Are you being served? A short history of waiters and servers in restaurants

illustration showing waiting staff with a man and woman looking on

When you last ate at a restaurant or cafe, how was the service? Slow or fast, attentive or more relaxed? We all remember good and bad restaurant experiences – but perhaps we should spare a thought for those working in these roles.

Waiting is a profession that goes back centuries. There’s more to the simple act of bringing food and drink to the table than you might think.

Waiting staff follow rules and guidelines determined by the type of restaurant or bar in which they work. Waiting staff carry out many different tasks, such as bringing food to and from diners, greeting customers, cleaning and preparing tables in advance of new diners, polishing dishes and silverware.

During all this, waiting staff are expected to be polite, courteous and friendly.

In some eateries, waiting staff are tasked with upselling, encouraging diners to order additional or specific food.

Waiting staff first appeared in the 1620s in taverns serving drinks. Our modern concept of eating out originated wth the first restaurant opening in New York in the 1820s.

Prior to that, in most cultures, women were expected to prepare and serve food preparation.

Most early waiting staff were men, who wore white gloves to show that their fingers had not touched the food. Many served food by silver service – where waiters transfer food from a serving dish to the guest’s plate.

Nowadays, there’s a huge difference between being a waiter in a 5-star hotel or prestigious restaurant and that of a waiter in a small local cafe.

EXPLORE MORE: Read more blogs about food and food heritage

Attitudes to waiting staff across the continent vary.

In some countries, being a waiter or waitress is a perfect student job, flexible and easy work while studying or preparing for other jobs.

In other countries however, a waiter or waitress is a professional, with a level of service achieved after many hours of training and perfecting skills.

In some countries, tipping is customary – an essential way for waiting staff to supplement their income or help it reach acceptable standards. In other countries, tipping is unusual.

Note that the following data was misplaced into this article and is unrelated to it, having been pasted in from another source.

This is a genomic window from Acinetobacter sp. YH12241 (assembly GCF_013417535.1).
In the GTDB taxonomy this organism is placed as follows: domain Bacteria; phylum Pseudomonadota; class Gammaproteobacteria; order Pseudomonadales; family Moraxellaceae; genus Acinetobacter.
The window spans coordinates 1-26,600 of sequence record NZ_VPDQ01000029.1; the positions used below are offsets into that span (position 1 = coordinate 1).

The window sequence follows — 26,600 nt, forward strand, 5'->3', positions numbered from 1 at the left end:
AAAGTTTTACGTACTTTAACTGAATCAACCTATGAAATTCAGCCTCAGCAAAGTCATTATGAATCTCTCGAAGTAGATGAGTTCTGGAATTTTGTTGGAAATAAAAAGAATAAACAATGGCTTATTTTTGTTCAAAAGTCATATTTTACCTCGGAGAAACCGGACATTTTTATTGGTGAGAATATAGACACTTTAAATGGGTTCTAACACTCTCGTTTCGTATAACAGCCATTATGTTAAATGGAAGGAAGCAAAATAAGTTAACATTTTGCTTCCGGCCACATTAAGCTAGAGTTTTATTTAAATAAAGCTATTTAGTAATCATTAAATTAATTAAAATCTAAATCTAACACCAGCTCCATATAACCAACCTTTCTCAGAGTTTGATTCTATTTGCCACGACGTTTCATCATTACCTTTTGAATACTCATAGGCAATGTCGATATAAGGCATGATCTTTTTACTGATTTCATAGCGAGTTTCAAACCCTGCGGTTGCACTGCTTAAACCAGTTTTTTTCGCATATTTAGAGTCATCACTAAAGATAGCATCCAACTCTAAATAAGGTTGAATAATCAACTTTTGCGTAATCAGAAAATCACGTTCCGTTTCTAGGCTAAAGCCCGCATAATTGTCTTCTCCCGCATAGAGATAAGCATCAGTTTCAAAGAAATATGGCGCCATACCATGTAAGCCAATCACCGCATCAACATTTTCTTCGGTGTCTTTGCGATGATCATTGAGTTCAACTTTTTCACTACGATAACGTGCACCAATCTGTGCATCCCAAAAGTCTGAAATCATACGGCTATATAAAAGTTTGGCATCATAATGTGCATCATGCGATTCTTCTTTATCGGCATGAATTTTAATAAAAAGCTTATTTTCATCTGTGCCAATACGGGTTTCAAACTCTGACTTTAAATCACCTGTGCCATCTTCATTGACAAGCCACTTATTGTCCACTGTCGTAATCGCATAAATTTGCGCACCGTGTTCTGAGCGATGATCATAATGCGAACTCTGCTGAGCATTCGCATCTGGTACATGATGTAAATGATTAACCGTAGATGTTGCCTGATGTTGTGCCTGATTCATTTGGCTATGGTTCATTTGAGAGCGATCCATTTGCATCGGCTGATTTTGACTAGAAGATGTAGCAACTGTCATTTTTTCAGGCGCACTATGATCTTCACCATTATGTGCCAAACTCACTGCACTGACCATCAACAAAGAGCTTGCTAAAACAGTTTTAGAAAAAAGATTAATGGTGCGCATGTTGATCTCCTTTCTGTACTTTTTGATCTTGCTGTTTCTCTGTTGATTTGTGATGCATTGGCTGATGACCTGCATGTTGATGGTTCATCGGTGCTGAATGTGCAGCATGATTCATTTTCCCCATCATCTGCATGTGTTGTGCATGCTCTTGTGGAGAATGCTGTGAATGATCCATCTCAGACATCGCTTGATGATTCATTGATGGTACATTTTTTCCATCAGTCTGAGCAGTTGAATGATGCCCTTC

For some, waiting may seem like a simple enough job, but it’s not for everyone. In our Europe at Work project, we heard from Nancy who told us about her one and only night as a bartender.

EXPLORE MORE: Read Nancy’s story: My one shift as a bartender

Artists and writers have portrayed restaurants, waiters and waitresses in many ways: when they want to reflect on authentic manual work or comment on the gender and status differences between waiting staff and diners.

So, next time, you are at a restaurant, perhaps think about who is working there and how.

By Adrian Murphy, Europeana Foundation

Did you or your family work in restaurants or as waiters? Share your story and help us tell the story of Europe through our working lives in the past and the present.

Feature image: Husband and wife and two waiters, Johann Georg van Caspel, Rijksmuseum, Public Domain

2 thoughts on “Are you being served? A short history of waiters and servers in restaurants

  1. Madrid Capital del Reino de España cuenta con historias muy interesantes. Además disponemos de la Biblioteca Nacional de España, considerada como una de las mejores del mundo.
    Siguiendo el enlace podéis leer más artículos de interés.
    El restaurante Casa Botín tiene el récord Guinness de restaurante más antiguo del mundo por sus 293 años de historia. Este establecimiento lleva en activo casi tres siglos, sin cambiar de ubicación, ni cesar su actividad un solo día, ni durante la Guerra Civil.
    Casa Botín ha sido escenario de historias de escritores como Ernest Hemingway, Benito Pérez Galdós, Ramón Gómez de la Serna, Graham Greene o James A. Michener.
    Madrid es cuna de míticos y destacables restaurantes y tabernas. Parte de la historia de Madrid se puede conocer a través en estos establecimientos que han marcado diferentes épocas de la capital.
    La taberna Antonio Sánchez, que se encuentra en el lugar en que en los siglos XVI y XVII estaba la posada de la Maripepa, ya estaba activa en 1787 cuando reinaba Carlos III y se terminaba de construir la iglesia de San Francisco el Grande.
    En el libro Historia de la Taberna más Antigua de Madrid puedes encontrar tanto el contexto como las anécdotas que recorren la actual taberna Antonio Sánchez.
    Historia de la taberna
    https://www.unebook.es/blog/2018/07/27/libros-sobre-historia-madrid/

  2. I too worked as a waiter. In some instances I was treated poorly. Others times, I enjoyed the work and earned good money. I admire and have great respect for waiters who take pride and are very good at their work. I’ve know a few. Being a waiter nowadays, is tough. Not pleasant. Often people, customers, look down on waiters and everyone else who has to learn a living “serving” other people.

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